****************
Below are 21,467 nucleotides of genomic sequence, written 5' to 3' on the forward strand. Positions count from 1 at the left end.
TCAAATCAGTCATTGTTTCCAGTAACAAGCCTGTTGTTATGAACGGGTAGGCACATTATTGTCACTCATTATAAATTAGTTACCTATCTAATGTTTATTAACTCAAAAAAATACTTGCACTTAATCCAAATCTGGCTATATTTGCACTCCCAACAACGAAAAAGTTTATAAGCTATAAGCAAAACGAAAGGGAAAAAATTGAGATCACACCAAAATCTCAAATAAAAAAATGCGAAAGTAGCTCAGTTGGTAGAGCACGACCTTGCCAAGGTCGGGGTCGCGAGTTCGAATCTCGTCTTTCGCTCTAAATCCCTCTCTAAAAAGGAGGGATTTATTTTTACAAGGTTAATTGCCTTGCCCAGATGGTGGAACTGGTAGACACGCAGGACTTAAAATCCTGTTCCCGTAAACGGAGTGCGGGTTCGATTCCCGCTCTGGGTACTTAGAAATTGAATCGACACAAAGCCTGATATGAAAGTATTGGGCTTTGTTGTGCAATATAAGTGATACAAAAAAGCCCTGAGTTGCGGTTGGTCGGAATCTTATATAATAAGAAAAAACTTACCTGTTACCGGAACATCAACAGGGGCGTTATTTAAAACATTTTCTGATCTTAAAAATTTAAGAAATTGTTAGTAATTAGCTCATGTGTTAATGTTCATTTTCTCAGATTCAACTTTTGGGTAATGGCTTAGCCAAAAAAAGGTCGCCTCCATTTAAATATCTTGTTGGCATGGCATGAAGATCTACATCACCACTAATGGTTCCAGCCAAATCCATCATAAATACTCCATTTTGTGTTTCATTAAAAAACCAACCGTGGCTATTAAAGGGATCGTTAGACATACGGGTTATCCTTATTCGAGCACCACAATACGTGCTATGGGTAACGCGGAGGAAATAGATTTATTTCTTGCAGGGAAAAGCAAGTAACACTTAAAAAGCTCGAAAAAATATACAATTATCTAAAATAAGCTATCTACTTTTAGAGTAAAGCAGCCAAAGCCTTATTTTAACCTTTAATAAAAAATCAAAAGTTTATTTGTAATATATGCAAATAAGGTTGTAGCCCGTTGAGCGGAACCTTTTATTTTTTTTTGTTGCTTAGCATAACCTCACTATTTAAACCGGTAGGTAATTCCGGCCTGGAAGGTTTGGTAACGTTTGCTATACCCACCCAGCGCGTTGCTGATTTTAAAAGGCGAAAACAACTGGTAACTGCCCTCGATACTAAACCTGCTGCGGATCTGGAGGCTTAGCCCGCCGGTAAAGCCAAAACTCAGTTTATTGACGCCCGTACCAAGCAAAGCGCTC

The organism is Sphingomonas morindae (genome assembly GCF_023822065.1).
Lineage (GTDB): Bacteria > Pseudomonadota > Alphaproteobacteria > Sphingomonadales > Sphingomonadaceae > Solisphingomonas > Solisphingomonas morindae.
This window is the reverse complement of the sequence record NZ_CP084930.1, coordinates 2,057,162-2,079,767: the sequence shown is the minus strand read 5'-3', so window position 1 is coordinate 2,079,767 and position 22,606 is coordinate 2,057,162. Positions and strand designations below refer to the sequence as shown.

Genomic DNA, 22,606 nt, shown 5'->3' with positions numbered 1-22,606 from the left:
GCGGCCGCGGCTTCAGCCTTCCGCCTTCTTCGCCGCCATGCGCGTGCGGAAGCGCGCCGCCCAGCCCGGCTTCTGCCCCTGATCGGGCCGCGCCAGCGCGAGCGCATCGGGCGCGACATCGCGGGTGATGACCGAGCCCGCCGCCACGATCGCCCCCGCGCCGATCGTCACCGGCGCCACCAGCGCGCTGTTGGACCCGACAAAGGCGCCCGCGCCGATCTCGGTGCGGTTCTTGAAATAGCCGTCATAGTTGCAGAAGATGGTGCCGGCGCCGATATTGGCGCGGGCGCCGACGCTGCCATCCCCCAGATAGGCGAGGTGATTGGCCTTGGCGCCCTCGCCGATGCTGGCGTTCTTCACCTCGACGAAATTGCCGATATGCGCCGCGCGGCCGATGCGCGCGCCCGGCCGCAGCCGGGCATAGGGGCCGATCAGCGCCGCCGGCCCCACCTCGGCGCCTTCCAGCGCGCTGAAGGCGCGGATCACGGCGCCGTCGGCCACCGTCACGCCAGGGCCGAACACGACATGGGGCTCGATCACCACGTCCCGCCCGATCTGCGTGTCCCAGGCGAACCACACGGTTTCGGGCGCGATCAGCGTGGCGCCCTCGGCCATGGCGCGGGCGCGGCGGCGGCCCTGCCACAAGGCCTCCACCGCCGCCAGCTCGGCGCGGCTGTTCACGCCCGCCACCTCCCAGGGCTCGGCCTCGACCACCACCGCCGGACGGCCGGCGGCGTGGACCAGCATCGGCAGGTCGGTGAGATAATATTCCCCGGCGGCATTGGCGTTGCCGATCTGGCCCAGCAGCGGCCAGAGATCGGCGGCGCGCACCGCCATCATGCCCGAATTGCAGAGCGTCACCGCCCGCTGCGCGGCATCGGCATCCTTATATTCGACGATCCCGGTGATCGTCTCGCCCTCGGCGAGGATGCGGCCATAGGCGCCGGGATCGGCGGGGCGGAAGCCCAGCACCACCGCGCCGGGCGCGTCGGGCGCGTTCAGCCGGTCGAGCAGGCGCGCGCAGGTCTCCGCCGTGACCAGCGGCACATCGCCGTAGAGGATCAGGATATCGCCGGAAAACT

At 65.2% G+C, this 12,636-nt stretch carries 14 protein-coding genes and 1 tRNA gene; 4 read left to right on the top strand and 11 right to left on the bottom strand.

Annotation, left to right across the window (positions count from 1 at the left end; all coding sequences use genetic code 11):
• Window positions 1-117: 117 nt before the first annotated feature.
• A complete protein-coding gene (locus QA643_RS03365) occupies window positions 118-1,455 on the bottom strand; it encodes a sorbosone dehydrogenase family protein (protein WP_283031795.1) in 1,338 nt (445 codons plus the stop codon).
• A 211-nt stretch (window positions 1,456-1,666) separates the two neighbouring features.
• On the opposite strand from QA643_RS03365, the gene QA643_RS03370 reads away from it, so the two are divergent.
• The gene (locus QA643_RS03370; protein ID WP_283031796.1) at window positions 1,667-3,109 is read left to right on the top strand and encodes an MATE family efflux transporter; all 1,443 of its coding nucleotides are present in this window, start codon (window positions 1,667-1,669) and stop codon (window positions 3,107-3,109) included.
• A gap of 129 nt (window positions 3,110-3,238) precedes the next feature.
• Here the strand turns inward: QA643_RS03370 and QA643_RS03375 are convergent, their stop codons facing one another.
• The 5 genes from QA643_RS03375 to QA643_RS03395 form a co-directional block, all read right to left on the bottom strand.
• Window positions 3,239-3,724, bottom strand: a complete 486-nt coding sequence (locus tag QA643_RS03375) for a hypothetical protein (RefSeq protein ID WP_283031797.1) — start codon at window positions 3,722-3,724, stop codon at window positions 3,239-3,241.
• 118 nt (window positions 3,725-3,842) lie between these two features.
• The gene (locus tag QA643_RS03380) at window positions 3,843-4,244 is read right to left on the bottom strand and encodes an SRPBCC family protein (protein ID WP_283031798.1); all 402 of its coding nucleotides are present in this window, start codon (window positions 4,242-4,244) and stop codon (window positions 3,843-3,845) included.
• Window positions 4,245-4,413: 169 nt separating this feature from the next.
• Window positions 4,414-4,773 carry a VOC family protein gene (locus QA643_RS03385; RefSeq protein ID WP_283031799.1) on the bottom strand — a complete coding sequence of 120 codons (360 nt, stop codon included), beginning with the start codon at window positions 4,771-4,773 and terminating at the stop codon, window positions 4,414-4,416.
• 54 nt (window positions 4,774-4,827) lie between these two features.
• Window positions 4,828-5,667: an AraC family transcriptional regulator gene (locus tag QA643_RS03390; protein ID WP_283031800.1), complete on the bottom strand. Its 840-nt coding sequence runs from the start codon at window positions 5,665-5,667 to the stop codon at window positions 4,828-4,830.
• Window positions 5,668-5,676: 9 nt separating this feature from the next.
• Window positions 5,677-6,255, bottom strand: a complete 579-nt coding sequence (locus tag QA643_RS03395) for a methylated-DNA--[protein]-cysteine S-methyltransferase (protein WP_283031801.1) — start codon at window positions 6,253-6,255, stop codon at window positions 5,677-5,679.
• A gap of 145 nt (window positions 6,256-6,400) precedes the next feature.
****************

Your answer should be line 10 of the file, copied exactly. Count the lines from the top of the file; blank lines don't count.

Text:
• Window positions 1-117: 117 nt before the first annotated feature.